Blanda Buffaloes Bills

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October 16, 2000
Blanda Buffaloes Bills

George Blanda   George Blanda  

George Blanda’s honeymoon did not last long. Despite leading Houston to the first-ever AFL championship just a year earlier, the grizzled veteran was benched just five games into the Oilers’ defense of their title by coach Lou Rymkus. 

Rymkus’ move appeared to be one of genius as Blanda’s replacement, Jacky Lee, in his first game as a starter, set an AFL record with 450 passing yards. But Lee would need a Blanda field goal with ten seconds left in regulation to secure a tie, 31-31.

Neither Lee’s record, nor his stint as the Oilers’ starter, would last long.

In week 6, on a hunch from new coach Wally Lemm (replacing the fired Rymkus), Blanda replaced Lee early and blitzed the Dallas Texans, 38-7. Blanda carried the momentum into his week 7 match-up with the Buffalo Bills, at the time, the AFL’s second stingiest defense. They would prove to be no match for Papa George.

Blanda hit Charley Hennigan on a 56-yard scoring strike on the game’s first play. The Oilers would not trail again. After a 37-yard field goal by Buffalo’s Joe Hergert, Houston increased its lead, once again on the strength of Blanda’s right arm. After converting a third and 17 from their own 45 with a 23-yard strike to John White, the Oilers found pay dirt when Blanda hit Bill Groman across the middle for a 32-yard score. At the half, Houston led, 14-3.

Buffalo struck quickly in the third quarter, thanks in large part to some special teams trickery. On fourth and six from its 44, Bill punter Bill Atkins kept the snap and rumbled untouched 56 yards, to bring Buffalo within four, 14-10. It was the second time in three weeks an Atkins fake punt had fooled the Oilers.

As rain began to pound the fans in attendance, Buffalo nearly took the lead moments later. After stuffing the Oilers’ offense, Glenn Bass returned Houston’s punt 44 yards to the Oilers’ 12. But Buffalo could not find the end zone on three consecutive attempts. And Hergert’s 17-yard field goal attempt failed. Blanda and Hennigan would make the Bills pay.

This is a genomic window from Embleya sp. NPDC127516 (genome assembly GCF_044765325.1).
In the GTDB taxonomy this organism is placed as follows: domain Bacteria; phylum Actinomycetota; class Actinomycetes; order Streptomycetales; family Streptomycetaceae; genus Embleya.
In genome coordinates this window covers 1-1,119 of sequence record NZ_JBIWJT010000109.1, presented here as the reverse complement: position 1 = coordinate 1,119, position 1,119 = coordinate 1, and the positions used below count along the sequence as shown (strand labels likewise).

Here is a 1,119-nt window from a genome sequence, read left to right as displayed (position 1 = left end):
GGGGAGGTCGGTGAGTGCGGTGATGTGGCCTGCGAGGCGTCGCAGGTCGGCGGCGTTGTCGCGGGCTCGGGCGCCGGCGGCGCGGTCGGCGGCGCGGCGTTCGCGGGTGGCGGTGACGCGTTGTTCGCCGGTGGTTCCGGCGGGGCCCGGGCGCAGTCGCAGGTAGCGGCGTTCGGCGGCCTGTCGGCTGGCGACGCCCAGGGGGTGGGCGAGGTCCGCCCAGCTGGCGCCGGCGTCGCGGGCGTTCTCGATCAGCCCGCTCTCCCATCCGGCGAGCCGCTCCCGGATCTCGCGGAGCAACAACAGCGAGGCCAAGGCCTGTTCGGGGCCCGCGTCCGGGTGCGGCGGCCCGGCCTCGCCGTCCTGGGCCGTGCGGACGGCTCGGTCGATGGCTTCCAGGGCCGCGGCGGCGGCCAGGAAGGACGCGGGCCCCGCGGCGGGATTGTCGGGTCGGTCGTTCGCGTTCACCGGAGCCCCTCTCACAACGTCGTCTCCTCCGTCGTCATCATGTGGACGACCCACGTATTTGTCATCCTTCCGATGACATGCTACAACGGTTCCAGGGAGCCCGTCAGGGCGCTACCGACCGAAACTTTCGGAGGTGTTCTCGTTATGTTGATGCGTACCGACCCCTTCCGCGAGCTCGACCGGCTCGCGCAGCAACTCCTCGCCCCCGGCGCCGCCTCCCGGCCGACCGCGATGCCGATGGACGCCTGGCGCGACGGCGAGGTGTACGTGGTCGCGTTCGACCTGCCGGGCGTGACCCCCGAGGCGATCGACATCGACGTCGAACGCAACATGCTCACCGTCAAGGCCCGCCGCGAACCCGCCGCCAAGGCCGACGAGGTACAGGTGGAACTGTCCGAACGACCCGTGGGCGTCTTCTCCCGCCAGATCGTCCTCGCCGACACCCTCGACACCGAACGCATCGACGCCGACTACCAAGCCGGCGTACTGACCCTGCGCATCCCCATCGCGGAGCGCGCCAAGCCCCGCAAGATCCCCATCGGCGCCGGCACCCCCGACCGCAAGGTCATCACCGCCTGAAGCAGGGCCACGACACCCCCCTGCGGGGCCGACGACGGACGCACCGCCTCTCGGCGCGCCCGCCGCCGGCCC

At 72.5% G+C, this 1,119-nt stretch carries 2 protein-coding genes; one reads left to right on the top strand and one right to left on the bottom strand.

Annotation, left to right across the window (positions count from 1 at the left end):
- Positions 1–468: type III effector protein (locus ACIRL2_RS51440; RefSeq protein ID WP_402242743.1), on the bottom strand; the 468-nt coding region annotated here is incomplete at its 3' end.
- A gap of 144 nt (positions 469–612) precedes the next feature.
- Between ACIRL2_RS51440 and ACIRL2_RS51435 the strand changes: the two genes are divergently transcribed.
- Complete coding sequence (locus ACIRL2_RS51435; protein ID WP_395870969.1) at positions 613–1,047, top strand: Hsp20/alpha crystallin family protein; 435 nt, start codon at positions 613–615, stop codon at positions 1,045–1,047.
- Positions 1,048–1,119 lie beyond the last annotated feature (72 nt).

Rolling to his right, Blanda found Hennigan and hurried a badly under-thrown bomb. Hennigan stopped, adjusted, and used a well-timed block from White downfield to sprint the final 30 yards of the 80-yard score. Midway through the third quarter, Houston had survived a brief Buffalo scare and led, 21-10.

Meanwhile, the Oilers’ defense stiffened. In a game that will long be remembered for Blanda’s passing, Houston did not allow Buffalo a first down on five of its seven second half possessions. Buffalo quarterbacks completed just 19 of 51 pass attempts on the afternoon, as they tried to play catch-up from the get-go. But the fourth quarter began with the defense’s one and only lapse in the second half, and it was a big one. QB M.C. Reynolds led Buffalo 98 yards, sneaking in for the one-yard score to bring the Bills within five, 21-16.

But Blanda responded again, this time hitting Groman on a 68-yard scoring strike on the very next offensive play. Leading 28-16, Blanda then marched Houston down the field on their next possession, but the quarterback failed on a sneak at the one and then threw an interception in the end zone, thwarting the threat. It was one of four interceptions on the day for Blanda, all coming deep in Buffalo territory. He also missed a field goal from the 17-yard line. Obviously, the final score was rather misleading, as Houston’s offense moved the football at will against the Bills’ highly-touted defense.

Blanda would finish with 464 passing yards, a new AFL record, eclipsing Lee’s two-week old mark. The number would remain the AFL’s most prolific passing day and would stand in Oiler annals until Warren Moon shattered it in 1990 with 527 yards against Kansas City.

But Blanda’s big day had a much deeper impact on the team than it did the record books. It reestablished him as the Oilers’ leader and helped ignite a previously sagging football team. The 1961 Oilers would win their next seven games, ending the season with a nine-game win streak. It would reach ten when the Oilers knocked off the 12-2 San Diego Chargers in the AFL’s second championship. Unbelievably, talk of an Oiler dynasty began to spring up in the summer of 1962. Alas, it would be the Oilers’ last championship.

For his efforts, Blanda would be named the AFL’s Player of the Year in 1961. His 3,330 passing yards was the franchise’s benchmark for 23 years, while his 36 touchdowns remain the single-season record. He scored 112 points in 1961 (including PAT and FG’s), one of only three Oilers to score 100 points in a season.

GAME STATS Oilers Bills First Downs 17 22 Rushing Yards 50 99 Passing Yards 464 274 Passes 19/32 19/51 Interceptions 4 4 Punts 4/44 5/42 Penalty Yards 70 30


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at Buffalo
October 29, 1961
Site: War Memorial Stadium (Buffalo, NY)
Records: Oilers (2-3-1); Bills (3-4)
Attendence: 21,237

Week 7 Notes Houston’s victory over Buffalo was the first of five consecutive wins against the Bills. In their history, the Oilers beat Buffalo 21 times in 36 games, though were 0-2 in the postseason. ————————– Lou Rymkus, who had been fired after week five, is still the winningest coach in franchise history (with a .625 winning percentage). Wally Lemm, who left after the 1961 season a perfect 9-0, returned in 1966 and went 29-40. ————————– Charley Hennigan and Bill Groman combined for 2,291 receiving yards in 1961. It would take 34 years, and the advent of the 16-game schedule, for a tandem to break that mark.